That apparent contradiction doesn’t surprise Alexis Herman, a former US secretary of labor and leader of the task force. She said the report shows Coke still has a lot of work left to change discrepancies in minority employment as well as perceptions about the company’s efforts, according to an Atlanta Journal Constitution story.
The seven-member task force largely praised the company for meeting or exceeding most requirements of the settlement. But the group also took Coke to task for some alleged shortcomings, including the nomination of two white males to the board of directors this year without consulting the task force.
The report on Coke’s workplace climate comes nearly two years after the company settled a class-action racial discrimination lawsuit. T he first of four to be issued on an annual basis — is required as part of the November 2000 settlement Coke reached with African-American workers.
That settlement, estimated by plaintiffs’ attorneys at $ 192.5 million, agrees that the Herman panel has the power both to evaluate and suggest HR changes at Coke.
The 57-page report included several key findings:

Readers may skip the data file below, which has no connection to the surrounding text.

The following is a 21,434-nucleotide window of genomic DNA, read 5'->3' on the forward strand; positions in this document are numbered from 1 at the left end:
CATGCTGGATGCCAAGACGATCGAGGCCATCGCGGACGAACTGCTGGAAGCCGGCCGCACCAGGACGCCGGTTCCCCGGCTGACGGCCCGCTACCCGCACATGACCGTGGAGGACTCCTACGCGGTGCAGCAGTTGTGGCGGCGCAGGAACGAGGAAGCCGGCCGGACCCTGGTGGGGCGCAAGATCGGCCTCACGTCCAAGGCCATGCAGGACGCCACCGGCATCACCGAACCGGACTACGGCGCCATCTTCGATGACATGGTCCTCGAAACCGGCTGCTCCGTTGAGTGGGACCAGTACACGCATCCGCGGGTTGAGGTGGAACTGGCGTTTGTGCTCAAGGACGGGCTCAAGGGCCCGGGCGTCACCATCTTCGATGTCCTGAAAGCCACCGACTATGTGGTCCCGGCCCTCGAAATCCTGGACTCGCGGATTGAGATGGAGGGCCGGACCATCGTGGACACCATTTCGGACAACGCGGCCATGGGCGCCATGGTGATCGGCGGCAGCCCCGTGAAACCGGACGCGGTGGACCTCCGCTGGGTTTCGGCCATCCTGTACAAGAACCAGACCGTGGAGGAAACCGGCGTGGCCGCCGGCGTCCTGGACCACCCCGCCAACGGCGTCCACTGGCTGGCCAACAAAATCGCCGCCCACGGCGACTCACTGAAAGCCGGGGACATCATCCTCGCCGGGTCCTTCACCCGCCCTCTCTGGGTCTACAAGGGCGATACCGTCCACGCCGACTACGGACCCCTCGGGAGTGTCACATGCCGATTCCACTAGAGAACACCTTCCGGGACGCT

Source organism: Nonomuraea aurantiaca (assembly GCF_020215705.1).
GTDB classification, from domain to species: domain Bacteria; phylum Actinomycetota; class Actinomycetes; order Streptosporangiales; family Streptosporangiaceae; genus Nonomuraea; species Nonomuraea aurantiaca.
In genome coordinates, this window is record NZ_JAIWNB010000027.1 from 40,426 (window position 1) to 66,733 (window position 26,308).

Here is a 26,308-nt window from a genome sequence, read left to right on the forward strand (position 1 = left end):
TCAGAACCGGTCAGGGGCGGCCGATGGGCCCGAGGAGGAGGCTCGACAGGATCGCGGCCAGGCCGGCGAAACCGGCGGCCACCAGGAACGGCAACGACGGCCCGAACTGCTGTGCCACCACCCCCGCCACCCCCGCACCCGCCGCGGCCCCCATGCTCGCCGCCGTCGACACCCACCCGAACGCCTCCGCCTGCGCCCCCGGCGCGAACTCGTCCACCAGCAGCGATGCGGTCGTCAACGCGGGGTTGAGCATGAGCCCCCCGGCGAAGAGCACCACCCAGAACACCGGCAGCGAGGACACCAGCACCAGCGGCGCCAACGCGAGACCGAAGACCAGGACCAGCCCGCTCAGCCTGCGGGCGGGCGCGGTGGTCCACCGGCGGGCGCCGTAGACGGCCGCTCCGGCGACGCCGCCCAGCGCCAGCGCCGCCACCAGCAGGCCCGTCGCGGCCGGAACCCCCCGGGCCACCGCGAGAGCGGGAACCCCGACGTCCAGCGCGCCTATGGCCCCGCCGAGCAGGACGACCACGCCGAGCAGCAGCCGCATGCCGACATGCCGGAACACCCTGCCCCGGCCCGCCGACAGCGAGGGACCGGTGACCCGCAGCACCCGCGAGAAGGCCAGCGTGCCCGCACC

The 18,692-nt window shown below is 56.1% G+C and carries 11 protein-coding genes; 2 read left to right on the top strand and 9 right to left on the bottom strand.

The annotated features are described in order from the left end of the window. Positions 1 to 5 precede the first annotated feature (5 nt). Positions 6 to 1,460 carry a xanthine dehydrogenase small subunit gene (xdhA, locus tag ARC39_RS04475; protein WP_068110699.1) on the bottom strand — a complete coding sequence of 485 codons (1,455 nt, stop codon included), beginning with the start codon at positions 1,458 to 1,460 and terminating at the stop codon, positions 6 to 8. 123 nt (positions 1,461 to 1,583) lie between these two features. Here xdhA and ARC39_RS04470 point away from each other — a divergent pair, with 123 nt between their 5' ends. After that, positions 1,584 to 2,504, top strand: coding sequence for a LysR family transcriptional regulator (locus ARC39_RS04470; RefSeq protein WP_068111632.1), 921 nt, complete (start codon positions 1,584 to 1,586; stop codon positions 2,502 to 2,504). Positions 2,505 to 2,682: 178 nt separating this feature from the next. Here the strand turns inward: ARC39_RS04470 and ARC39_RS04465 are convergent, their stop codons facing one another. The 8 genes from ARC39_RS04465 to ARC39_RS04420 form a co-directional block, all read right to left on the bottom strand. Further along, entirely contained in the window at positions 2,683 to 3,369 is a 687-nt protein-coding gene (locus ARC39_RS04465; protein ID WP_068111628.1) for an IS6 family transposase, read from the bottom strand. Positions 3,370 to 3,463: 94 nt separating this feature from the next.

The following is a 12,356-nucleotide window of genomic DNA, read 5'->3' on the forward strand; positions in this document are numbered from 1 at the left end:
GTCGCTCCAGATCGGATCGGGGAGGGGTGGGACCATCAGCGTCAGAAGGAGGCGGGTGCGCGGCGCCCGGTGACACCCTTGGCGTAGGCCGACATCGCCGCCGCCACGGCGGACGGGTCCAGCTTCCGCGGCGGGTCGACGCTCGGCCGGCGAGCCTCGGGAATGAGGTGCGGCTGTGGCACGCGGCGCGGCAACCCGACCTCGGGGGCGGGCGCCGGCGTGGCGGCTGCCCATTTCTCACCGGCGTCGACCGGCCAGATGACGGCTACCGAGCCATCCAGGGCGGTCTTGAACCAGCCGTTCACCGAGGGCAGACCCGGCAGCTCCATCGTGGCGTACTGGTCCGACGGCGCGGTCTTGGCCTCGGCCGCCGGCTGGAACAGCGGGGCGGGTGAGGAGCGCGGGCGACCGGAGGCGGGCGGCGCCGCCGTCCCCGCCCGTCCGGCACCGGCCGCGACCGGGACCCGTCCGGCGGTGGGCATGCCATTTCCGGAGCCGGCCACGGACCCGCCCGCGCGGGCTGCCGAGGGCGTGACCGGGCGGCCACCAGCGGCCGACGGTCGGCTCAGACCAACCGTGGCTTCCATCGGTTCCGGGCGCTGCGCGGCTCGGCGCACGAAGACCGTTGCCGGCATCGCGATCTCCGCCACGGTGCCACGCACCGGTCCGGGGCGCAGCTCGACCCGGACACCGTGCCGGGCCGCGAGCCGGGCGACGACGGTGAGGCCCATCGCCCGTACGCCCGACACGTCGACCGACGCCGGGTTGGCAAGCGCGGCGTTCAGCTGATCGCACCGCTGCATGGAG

- Of 6,864 non-hourly US Coke employees, 30% are minorities, up 4% since December 31, 2000. Two-thirds of those minorities are African-Americans.
- From January 1 to June 30 of this year, white men were promoted at a rate of 4.7%. Some 5% of women were promoted during the same period, while 5.7% of minorities were promoted.
- Promotional rates at the executive level were far greater for women and minorities. On the other hand, minorities make up only 20% of the work force at the executive level. Minorities also are overrepresented among the lowest-paid “support personnel,” at 47%.
- Of the 301 new hires Coke made from January 1 to June 30 of this year, 29% were minorities and 55% were women.
The report said Coke has paid $79 million in settlement money to 2,187 current and former African-American employees. The company has spent millions more for other parts of the settlement, including attorneys’ fees. So far, a total of $ 138 million has been charged against earnings, plus another $ 50 million for community support programs.
The vast majority of workers affected by the class-action lawsuit decided to take the settlement, but some opted out. There are still 17 individual racial discrimination lawsuits pending against Coca-Cola, according to the Journal Constitution.
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